Name: Lisa Imhoff
Title and Organization: Associate Dean for Diversity, Equity, and Inclusion, University of Wisconsin–Madison School of Pharmacy
Graduation Year and Degree: 2000 Bachelor of Arts in Journalism and Women’s Studies
Earlier this month, Madison365 announced its list of Wisconsin’s Most Influential Asian American Leaders of 2022. This list of outstanding individuals includes J-School alum Lisa Imhoff (BA’00). As the Associate Dean for Diversity, Equity, and Inclusion in UW-Madison’s School of Pharmacy, Lisa works to ensure her organization is thinking critically about their inclusion practices and constantly working to improve. We caught up with her to hear more about her career and what advice she has for J-Schoolers who want to do what she does.
When it comes to this recognition, what are you most proud of?
I am humbled and truly honored by Madison365 picking me among Wisconsin’s other 34 Influential Asian American leaders. I have been following Madison365 and their lists since 2015, so it felt very special when I found out about it.
I’m proud of several things when it comes to this recognition. As a daughter of a Vietnamese refugee, and my own identity as a first-generation college student, I feel proud that my mother instilled in me the importance of education. My father, who was a house painter (and continues to work in his 70s as one!), instilled in me the value of hard work. Without my lived experiences, I don’t think I would have valued education or worked as hard as I have and focused so much of my work on diversity, equity, and inclusion (DEI).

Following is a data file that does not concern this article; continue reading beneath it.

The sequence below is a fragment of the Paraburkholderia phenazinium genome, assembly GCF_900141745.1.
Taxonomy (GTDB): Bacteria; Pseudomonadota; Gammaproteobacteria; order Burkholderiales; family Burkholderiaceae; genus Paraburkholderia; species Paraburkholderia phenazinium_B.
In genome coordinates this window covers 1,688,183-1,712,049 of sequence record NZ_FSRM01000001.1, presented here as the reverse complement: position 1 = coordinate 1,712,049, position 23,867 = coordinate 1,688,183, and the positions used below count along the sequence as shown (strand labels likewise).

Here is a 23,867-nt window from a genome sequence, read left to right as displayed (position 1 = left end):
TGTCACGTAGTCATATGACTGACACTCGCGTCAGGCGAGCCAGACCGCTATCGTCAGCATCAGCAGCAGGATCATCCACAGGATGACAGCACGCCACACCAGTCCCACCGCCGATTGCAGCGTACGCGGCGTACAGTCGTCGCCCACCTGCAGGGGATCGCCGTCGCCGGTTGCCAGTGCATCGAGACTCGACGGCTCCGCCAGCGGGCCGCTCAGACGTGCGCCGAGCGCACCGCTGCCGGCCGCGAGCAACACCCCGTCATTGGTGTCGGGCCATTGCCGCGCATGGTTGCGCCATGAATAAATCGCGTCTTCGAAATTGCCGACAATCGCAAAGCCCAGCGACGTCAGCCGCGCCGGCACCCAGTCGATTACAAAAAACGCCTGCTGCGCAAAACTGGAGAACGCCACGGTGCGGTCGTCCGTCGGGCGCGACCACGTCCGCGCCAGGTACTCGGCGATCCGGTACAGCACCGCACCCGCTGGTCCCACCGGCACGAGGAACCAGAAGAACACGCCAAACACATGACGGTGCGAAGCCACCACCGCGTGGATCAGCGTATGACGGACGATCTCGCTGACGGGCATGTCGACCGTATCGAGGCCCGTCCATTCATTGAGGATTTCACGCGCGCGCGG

I’m also proud that I have consistently been a person who has pushed organizations to be more innovative and inclusive. I have always found opportunities to make organizations genuinely think about the needs of the most vulnerable, marginalized, historically excluded, etc., and I’ve had excellent colleagues and willing leadership to embrace this work (presently and past). It’s not easy to always point out to others that we can do things better or that the current practices are harmful or exclusive. I do this not to be critical but because I genuinely believe people and organizations can be better and do better. Because I value collaboration, I have been successful in building relationships, and that is honestly how a lot of this work gets accomplished. Overall, DEI work is challenging, so it’s nice to be recognized and for others to say, “I see and value your work,” like in a big way, with the recognition from Madison365, or in smaller ways, like getting emails from colleagues who say, “thank you.”
What advice would you give to a J-Schooler who wants to do what you do?
I’ve been engaging in DEI work for a very long time, and it was in 2019 that I received a formal title. My first piece of advice is to not wait around for a title to do this work.
If you are a current journalism student who is interested in social justice and DEI work, I encourage you to think of ways you can amplify the voices of those who may not be typically represented in media outlets in positive ways and critically think about how journalistic practices can be harmful by either exclusion or by promoting stereotypes about groups and individuals. Look to Madison365 as a media outlet for a positive example. I also see our very own Badger Herald and The Daily Cardinal covering stories about social justice, so it seems like students understand the importance of elevating others’ experiences.
What is your favorite J-School memory?
Growing up in Madison, I always read the local newspapers and watched the local news, so I was ecstatic to have Patricia Sims, a former reporter for the Wisconsin State Journal, and Rick Fetherston, a former newscaster with WMTV NBC 15, as lecturers for two courses I took. Because they were doing the work, I felt I was getting real-world, applicable information. And, they were like celebrities to me, which was cool too!